For the normal operation of the blockchain, some efforts are needed from a certain group of users. And they must somehow be compensated, otherwise, people will not be motivated to act in the interests of the network. And one of the easiest ways to ensure this is material compensation in the form of transaction fees.
On most exchanges and services, it is fixed, but in some situations, it can change - both increase and decrease. This is usually done in order to change the priority of placing a record on the blockchain. However, everything is not as simple as it seems at first glance.
Why does this phenomenon even exist?
Transaction fees appeared in the very first Bitcoin blockchain, only then they had a slightly different task - to prevent network congestion. After all, if you have to pay for each message, the attacker will have neither the motivation nor the opportunity to use a spam attack. As for the motivation of the participants, the reward for the production of a new block coped with this quite well. This mechanism was based on Adam Black's hash caching, which was then modified to become a full-fledged PoW mechanism.
The system was put into operation, started working, gaining popularity, and the price of bitcoin, accordingly, grows. And about 2 years later, one of the developers, Gavin Andersen, noticed that the Bitcoin rules stipulate a stable payment for transfers - exactly 0.01 BTC. And while the price of the world's first cryptocurrency was small, there were no problems.
But soon the situation changed - this commission began to exceed the size of transactions that had to be paid. Therefore, the protocol had to be modified. As part of the SegWit2x update, there was not only a significant increase in block size, but also a decrease in the cost of the base commission. The blockchain has become much more convenient and cheaper to use.
How does it work?
It all depends on the characteristics of a particular blockchain.
- Bitcoin. All transactions go to mempool or "memory pool", from where they are taken when forming blocks. Moreover, priority is given to those of them that are accompanied by higher commissions. So the user has a choice - either pay the standard price and wait in line, or manually raise it - and complete the transaction faster.
- Ethereum. Here the role of a means of payment for transfers is played by the so-called “gas”, measured in small shares of ETH. And since the functions of this blockchain are more complex and are regulated not only by basic protocols, but also by a bunch of smart contracts, then prioritization by increasing or decreasing fees becomes an extremely important element of the work.
- Ripple. Since there are no miners or stakers, there is no need to further encourage anyone, so the fees on this blockchain are practically zero.
- Various stablecoins. Everything is individual here. For example, in Tether, there is no commission when transferring USDT from one wallet to another. But when converting a token into a classic currency, there is.
What factors affect its value?
The point is that each block of the blockchain contains as many transactions as its size allows. And if many users start simultaneously transferring their currencies to other accounts, there may simply not be enough space, so they will have to wait for a new block to form.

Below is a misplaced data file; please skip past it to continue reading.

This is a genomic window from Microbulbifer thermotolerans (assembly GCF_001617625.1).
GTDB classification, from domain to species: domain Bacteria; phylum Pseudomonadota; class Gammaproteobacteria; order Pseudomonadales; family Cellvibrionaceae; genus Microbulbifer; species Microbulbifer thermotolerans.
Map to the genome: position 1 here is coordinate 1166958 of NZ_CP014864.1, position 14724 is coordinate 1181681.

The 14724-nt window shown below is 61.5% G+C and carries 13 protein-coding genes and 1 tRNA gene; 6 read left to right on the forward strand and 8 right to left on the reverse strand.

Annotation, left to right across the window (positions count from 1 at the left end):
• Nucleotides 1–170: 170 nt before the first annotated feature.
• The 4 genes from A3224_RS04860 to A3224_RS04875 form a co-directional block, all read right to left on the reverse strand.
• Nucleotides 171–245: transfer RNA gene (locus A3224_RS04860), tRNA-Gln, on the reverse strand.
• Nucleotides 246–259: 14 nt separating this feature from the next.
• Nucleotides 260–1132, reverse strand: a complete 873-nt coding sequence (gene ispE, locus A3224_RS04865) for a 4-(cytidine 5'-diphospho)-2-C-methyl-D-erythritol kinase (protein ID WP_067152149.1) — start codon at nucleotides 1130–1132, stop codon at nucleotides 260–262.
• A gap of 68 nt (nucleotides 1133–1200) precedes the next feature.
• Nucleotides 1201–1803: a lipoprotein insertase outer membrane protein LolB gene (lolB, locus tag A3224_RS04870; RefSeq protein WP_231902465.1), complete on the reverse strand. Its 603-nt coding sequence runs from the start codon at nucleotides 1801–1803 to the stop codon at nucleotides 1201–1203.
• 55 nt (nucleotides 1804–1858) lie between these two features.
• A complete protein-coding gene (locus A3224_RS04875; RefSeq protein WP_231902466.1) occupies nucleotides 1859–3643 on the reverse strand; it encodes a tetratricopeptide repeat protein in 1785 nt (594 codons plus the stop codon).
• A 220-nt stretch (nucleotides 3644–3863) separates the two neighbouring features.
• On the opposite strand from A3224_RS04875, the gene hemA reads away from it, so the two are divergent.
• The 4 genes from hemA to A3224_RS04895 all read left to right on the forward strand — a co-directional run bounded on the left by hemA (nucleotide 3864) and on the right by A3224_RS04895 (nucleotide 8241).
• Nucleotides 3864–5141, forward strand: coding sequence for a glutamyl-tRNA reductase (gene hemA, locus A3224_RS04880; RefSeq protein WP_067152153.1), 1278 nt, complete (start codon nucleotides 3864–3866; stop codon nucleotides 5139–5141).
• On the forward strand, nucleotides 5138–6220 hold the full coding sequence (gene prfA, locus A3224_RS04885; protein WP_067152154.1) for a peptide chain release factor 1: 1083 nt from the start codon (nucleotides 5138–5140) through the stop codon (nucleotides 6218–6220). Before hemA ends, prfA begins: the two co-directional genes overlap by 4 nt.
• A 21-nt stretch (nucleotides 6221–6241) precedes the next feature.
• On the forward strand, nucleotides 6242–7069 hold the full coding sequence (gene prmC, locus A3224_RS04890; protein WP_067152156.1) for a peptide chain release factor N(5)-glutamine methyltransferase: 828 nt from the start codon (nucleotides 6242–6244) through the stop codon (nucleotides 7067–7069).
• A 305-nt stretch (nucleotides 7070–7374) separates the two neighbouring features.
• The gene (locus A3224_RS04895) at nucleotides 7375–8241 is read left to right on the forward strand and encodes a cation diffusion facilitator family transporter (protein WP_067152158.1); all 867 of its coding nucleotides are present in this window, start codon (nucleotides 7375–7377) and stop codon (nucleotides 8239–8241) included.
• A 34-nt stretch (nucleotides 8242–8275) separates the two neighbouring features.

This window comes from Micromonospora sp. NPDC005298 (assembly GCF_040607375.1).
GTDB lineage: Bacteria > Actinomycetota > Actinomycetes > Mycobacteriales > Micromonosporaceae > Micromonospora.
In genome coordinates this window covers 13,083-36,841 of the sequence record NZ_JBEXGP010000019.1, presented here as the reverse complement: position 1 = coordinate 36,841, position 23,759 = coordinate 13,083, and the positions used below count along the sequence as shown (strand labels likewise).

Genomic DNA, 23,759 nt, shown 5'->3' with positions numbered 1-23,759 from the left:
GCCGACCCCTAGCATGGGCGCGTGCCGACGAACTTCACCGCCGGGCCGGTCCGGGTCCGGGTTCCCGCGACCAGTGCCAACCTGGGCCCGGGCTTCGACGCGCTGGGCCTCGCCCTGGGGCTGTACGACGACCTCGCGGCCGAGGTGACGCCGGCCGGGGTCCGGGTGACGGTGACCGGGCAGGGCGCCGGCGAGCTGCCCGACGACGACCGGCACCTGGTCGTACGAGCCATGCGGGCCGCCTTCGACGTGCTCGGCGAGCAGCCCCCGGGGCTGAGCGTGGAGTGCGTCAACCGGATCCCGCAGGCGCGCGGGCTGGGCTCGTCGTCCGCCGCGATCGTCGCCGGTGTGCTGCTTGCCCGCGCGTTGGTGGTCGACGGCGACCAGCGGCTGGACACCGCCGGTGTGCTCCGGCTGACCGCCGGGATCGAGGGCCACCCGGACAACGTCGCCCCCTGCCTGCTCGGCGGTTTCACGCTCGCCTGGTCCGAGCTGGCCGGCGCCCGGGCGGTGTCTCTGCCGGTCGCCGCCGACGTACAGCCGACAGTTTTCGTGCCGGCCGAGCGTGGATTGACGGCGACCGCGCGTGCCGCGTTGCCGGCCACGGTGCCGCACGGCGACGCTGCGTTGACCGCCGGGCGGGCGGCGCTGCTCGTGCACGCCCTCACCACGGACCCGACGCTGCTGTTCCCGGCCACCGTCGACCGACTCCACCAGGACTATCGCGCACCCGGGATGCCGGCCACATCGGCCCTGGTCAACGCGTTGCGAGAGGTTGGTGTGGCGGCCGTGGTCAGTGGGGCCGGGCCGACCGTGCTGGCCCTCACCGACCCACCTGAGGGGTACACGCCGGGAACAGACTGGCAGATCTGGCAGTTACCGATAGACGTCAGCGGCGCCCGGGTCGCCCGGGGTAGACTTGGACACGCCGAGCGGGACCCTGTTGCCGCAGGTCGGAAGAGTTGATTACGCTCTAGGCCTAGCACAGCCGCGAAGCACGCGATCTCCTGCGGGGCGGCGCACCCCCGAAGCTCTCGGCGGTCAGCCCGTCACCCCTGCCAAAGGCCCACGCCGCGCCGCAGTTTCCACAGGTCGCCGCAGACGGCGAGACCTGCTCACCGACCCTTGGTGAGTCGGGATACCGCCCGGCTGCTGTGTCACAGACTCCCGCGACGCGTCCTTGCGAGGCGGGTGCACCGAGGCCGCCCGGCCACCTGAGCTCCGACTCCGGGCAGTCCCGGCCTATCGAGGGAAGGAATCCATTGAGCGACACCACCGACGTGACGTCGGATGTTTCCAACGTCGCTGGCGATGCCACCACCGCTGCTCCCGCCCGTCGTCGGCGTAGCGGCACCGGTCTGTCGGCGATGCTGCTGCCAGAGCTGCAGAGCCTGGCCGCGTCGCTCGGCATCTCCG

This, by the way, is one of the sides of the scalability problem - if there are a lot of users, then they will either have to wait a long time for their turn, or provide their transactions with a higher priority due to the commission. But it soon turns out that you are not the only one willing to pay more - and the places in the block are almost distributed according to the principle of an auction.
The size of the transaction also matters, but it is usually standard and limited by the underlying protocols. But if it is reduced at this level, as it was, at one time, in the Bitcoin blockchain, then the network bandwidth will increase.
How do you compare different networks in terms of their transaction fees?
In short, the more transactions the network can process at once, the lower the base payment for each. Let's look at a couple of examples.
The already mentioned Ripple network has a standard fee of 0.00001 XRP, but in 2017, at the peak of the popularity and download of the project, it reached 0.40 XRP. But even that is not enough, since each token costs less than 25 cents.
In Ethererum, the base payment for transfers is higher, but also tends to increase during peak activity. This was the case in 2017, 2018 and 2020 (due to the rise in popularity of DeFi apps). In August 2020, the cost record was broken, and a month later - again. So that you roughly understand - there are officially registered situations in which the commission was $ 99. The only ones who like this situation are miners. On September 1, 2020, due to such an increase in prices, they were able to get a total profit of 500 thousand US dollars in just an hour, purely due to commissions. The developers, however, believe that the transition to Ethereum 2.0 will correct this state of affairs and make the situation more stable.
As for Bitcoin, there is also a steady increase in payments for transfers - already up to $ 10 at the end of October 2020. Still, blockchain does not handle the scaling problem very well.
The situation is much better in second-tier solutions and in various sidechains. In Litecoin, Bitcoin Cash, Cardano, and Ethereum Classic, transaction fees are less than a cent. And in some new projects, such as ILCoin - even less, even with a successful solution to the scaling problem.
Be that as it may, transaction fees remain one of the easiest and most convenient ways to get users interested in ensuring the operation of various blockchains, so they are unlikely to be abandoned. But to work in the direction of decreasing the size, but increasing the number - very likely.